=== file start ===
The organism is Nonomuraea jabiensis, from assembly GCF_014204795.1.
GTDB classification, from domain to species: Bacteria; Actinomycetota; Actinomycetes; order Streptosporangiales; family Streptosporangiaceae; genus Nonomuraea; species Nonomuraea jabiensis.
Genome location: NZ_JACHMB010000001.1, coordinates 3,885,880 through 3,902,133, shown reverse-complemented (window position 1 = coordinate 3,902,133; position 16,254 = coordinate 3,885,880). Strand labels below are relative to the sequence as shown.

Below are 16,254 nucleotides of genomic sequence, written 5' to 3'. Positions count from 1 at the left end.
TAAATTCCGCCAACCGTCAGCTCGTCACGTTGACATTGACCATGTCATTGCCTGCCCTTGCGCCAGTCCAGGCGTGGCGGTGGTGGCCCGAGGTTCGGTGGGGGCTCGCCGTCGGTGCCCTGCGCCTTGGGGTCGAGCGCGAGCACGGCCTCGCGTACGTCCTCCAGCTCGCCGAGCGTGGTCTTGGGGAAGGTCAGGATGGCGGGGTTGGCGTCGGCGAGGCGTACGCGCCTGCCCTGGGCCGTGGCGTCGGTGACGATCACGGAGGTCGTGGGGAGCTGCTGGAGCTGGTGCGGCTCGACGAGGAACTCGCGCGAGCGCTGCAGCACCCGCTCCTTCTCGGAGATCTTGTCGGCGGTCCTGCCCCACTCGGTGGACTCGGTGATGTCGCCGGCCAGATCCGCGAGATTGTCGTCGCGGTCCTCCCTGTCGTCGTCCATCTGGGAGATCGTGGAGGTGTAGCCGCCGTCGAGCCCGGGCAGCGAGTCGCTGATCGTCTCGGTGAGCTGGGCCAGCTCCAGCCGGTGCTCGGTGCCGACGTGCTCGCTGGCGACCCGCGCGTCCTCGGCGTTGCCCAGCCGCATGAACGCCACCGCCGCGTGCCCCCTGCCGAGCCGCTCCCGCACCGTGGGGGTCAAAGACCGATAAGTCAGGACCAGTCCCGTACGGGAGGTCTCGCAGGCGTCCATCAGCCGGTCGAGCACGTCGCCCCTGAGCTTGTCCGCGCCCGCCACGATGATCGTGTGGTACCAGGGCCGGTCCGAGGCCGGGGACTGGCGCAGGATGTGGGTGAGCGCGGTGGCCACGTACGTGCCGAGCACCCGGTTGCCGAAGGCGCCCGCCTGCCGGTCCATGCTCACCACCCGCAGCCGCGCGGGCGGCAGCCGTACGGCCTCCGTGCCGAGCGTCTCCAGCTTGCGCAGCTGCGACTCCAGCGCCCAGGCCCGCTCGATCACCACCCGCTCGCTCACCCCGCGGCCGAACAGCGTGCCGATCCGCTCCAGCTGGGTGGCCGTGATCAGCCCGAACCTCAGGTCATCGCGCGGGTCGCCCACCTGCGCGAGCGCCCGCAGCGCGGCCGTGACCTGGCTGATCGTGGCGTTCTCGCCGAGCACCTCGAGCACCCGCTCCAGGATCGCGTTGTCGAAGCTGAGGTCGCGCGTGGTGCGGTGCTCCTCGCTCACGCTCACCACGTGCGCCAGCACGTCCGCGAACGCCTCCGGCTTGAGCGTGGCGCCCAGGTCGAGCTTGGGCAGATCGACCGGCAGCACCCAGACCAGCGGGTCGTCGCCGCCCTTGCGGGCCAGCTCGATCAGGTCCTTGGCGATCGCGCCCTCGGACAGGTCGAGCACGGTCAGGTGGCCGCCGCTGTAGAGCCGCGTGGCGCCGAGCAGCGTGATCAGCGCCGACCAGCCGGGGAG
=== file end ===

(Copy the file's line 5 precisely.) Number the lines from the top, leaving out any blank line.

TAAATTCCGCCAACCGTCAGCTCGTCACGTTGACATTGACCATGTCATTGCCTGCCCTTGCGCCAGTCCAGGCGTGGCGGTGGTGGCCCGAGGTTCGGTGGGGGCTCGCCGTCGGTGCCCTGCGCCTTGGGGTCGAGCGCGAGCACGGCCTCGCGTACGTCCTCCAGCTCGCCGAGCGTGGTCTTGGGGAAGGTCAGGATGGCGGGGTTGGCGTCGGCGAGGCGTACGCGCCTGCCCTGGGCCGTGGCGTCGGTGACGATCACGGAGGTCGTGGGGAGCTGCTGGAGCTGGTGCGGCTCGACGAGGAACTCGCGCGAGCGCTGCAGCACCCGCTCCTTCTCGGAGATCTTGTCGGCGGTCCTGCCCCACTCGGTGGACTCGGTGATGTCGCCGGCCAGATCCGCGAGATTGTCGTCGCGGTCCTCCCTGTCGTCGTCCATCTGGGAGATCGTGGAGGTGTAGCCGCCGTCGAGCCCGGGCAGCGAGTCGCTGATCGTCTCGGTGAGCTGGGCCAGCTCCAGCCGGTGCTCGGTGCCGACGTGCTCGCTGGCGACCCGCGCGTCCTCGGCGTTGCCCAGCCGCATGAACGCCACCGCCGCGTGCCCCCTGCCGAGCCGCTCCCGCACCGTGGGGGTCAAAGACCGATAAGTCAGGACCAGTCCCGTACGGGAGGTCTCGCAGGCGTCCATCAGCCGGTCGAGCACGTCGCCCCTGAGCTTGTCCGCGCCCGCCACGATGATCGTGTGGTACCAGGGCCGGTCCGAGGCCGGGGACTGGCGCAGGATGTGGGTGAGCGCGGTGGCCACGTACGTGCCGAGCACCCGGTTGCCGAAGGCGCCCGCCTGCCGGTCCATGCTCACCACCCGCAGCCGCGCGGGCGGCAGCCGTACGGCCTCCGTGCCGAGCGTCTCCAGCTTGCGCAGCTGCGACTCCAGCGCCCAGGCCCGCTCGATCACCACCCGCTCGCTCACCCCGCGGCCGAACAGCGTGCCGATCCGCTCCAGCTGGGTGGCCGTGATCAGCCCGAACCTCAGGTCATCGCGCGGGTCGCCCACCTGCGCGAGCGCCCGCAGCGCGGCCGTGACCTGGCTGATCGTGGCGTTCTCGCCGAGCACCTCGAGCACCCGCTCCAGGATCGCGTTGTCGAAGCTGAGGTCGCGCGTGGTGCGGTGCTCCTCGCTCACGCTCACCACGTGCGCCAGCACGTCCGCGAACGCCTCCGGCTTGAGCGTGGCGCCCAGGTCGAGCTTGGGCAGATCGACCGGCAGCACCCAGACCAGCGGGTCGTCGCCGCCCTTGCGGGCCAGCTCGATCAGGTCCTTGGCGATCGCGCCCTCGGACAGGTCGAGCACGGTCAGGTGGCCGCCGCTGTAGAGCCGCGTGGCGCCGAGCAGCGTGATCAGCGCCGACCAGCCGGGGAG